As followers of UK political news will be aware, the party conference season has recently concluded. As the major parties return to Westminster after their trips to Brighton (Lib Dems), Birmingham (Conservatives) and Manchester (Labour), this RESULTS blog post reviews remarks made by the UK’s key decision makers about microfinance and on increasing access to financial services.
The Liberal Democrats kicked off their conference in Brighton on the 22nd of September, reiterating their support for legislation that would require all future UK governments to spend 0.7% of Gross National Income on overseas development assistance. As previously discussed on the RESULTS blog, enshrining this commitment into law would help the world’s poorest people and ensure a guaranteed funding flow to aid making the UK a world leader in this area.
Regarding microfinance specifically, 2010 Dods ‘Female MP of the Year‘ Annette Brooke MP spoke at a conference fringe session about her interest in microfinance and the potential for increased access to financial services to relieve poverty. As the founder of the All-Party Parliamentary Group on Microfinance, for which RESULTS hosts a secretariat, Ms Brooke is familiar with the changes to people’s lives that microfinance can bring, though she also spoke of the need to better measure the impact of microfinance. Ms Brooke also discussed the importance of ensuring that microfinance continues to serve poor people’s needs rather than simply becoming a means of generating profits. In this regard she pointed to the 2010 crisis in the Indian state of Andhra Pradesh as evidence of the terrible consequences that can result from a failure to supervise microcredit organisations in competitive markets. Continue reading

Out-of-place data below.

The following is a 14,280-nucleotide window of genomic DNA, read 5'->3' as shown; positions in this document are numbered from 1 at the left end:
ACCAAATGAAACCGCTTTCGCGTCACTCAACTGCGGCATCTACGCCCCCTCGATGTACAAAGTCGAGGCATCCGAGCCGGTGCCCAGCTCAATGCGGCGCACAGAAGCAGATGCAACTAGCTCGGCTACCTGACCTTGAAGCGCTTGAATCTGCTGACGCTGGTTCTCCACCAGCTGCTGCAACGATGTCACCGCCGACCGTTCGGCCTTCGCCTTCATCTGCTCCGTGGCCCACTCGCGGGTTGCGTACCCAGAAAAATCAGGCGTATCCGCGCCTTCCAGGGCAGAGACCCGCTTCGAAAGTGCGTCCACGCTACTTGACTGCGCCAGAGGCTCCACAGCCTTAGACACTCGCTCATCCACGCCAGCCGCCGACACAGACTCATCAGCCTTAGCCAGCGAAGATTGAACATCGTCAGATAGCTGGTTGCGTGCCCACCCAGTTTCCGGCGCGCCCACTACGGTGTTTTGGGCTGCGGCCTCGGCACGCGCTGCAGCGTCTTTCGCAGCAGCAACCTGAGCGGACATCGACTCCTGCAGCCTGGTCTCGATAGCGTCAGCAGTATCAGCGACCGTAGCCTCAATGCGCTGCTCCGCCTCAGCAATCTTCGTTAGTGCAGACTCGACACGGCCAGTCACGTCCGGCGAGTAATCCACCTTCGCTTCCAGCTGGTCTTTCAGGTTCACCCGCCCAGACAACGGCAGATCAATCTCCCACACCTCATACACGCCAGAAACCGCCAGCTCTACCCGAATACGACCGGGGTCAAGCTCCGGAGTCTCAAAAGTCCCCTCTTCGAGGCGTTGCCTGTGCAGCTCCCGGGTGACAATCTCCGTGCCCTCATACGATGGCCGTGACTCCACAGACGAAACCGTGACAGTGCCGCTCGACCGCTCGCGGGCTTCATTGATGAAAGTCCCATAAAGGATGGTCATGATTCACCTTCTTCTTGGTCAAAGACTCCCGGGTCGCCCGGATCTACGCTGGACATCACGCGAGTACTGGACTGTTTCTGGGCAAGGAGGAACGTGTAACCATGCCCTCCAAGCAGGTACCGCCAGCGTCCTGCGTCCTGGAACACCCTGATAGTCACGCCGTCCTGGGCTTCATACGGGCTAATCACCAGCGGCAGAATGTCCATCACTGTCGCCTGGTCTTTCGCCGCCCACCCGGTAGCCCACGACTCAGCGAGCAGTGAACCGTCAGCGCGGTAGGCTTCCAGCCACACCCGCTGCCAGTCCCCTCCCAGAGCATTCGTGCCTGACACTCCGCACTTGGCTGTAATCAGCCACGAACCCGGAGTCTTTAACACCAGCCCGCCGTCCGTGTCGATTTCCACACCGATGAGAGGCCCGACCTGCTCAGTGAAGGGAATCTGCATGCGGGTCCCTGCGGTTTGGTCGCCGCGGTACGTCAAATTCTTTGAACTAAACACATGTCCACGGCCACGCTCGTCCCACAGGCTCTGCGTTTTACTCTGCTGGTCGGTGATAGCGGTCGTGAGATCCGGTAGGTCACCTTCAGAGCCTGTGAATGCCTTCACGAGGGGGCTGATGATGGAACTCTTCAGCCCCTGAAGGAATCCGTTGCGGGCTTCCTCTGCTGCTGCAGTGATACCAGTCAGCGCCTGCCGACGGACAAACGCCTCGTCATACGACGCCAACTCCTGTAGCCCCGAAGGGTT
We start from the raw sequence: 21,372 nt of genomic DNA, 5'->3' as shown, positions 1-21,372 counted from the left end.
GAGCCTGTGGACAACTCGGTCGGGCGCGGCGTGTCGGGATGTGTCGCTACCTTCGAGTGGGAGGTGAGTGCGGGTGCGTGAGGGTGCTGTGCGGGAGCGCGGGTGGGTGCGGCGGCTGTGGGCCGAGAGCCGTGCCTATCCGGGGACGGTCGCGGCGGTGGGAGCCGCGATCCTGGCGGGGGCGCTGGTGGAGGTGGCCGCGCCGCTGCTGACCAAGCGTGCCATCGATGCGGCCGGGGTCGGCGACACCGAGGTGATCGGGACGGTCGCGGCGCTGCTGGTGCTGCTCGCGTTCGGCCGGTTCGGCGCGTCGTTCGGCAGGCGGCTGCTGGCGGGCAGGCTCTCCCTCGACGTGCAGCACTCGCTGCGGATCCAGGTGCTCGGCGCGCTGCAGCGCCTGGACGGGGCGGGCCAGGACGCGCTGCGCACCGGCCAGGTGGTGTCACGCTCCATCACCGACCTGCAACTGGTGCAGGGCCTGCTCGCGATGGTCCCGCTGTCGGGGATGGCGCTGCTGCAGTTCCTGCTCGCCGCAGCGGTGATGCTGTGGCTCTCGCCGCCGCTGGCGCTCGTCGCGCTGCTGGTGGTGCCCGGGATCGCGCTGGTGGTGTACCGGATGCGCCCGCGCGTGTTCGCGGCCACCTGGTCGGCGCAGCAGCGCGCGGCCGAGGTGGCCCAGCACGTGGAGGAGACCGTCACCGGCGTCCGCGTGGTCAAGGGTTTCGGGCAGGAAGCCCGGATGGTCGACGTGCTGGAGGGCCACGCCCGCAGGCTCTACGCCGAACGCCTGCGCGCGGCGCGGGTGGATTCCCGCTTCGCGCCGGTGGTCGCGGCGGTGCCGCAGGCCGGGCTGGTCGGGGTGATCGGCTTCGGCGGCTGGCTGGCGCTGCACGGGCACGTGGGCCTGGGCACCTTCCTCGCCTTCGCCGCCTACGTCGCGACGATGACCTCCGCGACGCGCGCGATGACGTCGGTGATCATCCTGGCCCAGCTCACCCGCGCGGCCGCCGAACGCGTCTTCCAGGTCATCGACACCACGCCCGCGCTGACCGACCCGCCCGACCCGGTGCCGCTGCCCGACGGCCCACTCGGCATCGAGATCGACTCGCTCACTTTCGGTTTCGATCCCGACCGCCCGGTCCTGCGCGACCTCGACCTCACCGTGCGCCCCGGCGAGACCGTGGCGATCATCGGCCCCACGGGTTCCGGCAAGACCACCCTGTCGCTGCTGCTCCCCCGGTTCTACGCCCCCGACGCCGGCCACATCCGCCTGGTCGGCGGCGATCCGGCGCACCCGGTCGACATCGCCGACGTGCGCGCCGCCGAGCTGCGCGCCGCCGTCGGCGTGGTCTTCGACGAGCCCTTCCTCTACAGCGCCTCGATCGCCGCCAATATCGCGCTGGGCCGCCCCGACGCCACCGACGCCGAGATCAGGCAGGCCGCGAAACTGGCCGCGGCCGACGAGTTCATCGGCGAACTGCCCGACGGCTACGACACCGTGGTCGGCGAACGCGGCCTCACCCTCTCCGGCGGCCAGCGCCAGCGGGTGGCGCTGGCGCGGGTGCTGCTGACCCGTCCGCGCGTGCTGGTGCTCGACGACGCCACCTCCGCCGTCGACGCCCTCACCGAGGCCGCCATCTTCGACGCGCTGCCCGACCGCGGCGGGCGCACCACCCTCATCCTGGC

Posted in Department for International Development, Microfinance, News
Tagged 0.7%, Annette Brooke, Annette Brooke MP, APPG Microfinance, APPG on Microfinance, Conservative, Conservative Party, David Cameron, Justine Greening, Justine Greening MP, Labour, Labour Party, legislation, Liberal Democrat Party, Liberal Democrats, Microfinance, Party Conference, Prime Minister
Yesterday the Department for International Development (DFID) released the latest update on progress against the targets in their ‘structural reform plan’ - a strategy document setting out the key elements that the Department must deliver on over the next few years. We were very concerned to see that the update shows a new delay in the Government’s plans to enshrine 0.7% of GNI to aid in law; the deadline for DFID to deliver on its commitment to do so has now been postponed to early 2015. The news that this legislation may be delayed by almost three more years follows a failure to include it in last month’s Queen’s Speech.
See RESULTS’s press release on yesterday’s announcement here. Continue reading
Much has been made of whether the UK Government will honour the manifesto promises made to reach the UN target of spending 0.7% of GNI on aid by 2013, and to ‘enshrine this commitment in law’. While the Government has said will commit to 0.7% in legislation, there was no International Development Bill included in the Queens Speech meaning there’s no immediate plan to make this commitment legally binding in the next year.
Why does this matter? Well, any government’s overriding priority is to stay in power. There are many conflicting priorities in government and, especially at the moment, too little money to pay for them. Limited resources and the desire to stay in power, force governments to take short cuts and break promises when it comes to policy – trying to do more and please more voters with less. Continue reading
A document has just been released outlining the agreement reached between the Conservative and Liberal Democrat parties in order to form a coalition government.
We are pleased to see that the commitment to reach 0.7% of GDP to aid is reaffirmed, but there is no mention within the document of legislation to enshrine this commitment in law. Both parties committed in their election manifestos (see Conservative manifesto and Liberal Democrat manifesto) to legislate on this issue during the next Parliament, so we hope to see this legislation feature in the upcoming Queen’s Speech, which will outline the legislative agenda for the new session of Parliament.
It may be that we need to apply pressure to the new government on this issue – we will keep you updated with any actions you can take as soon as we become aware of them.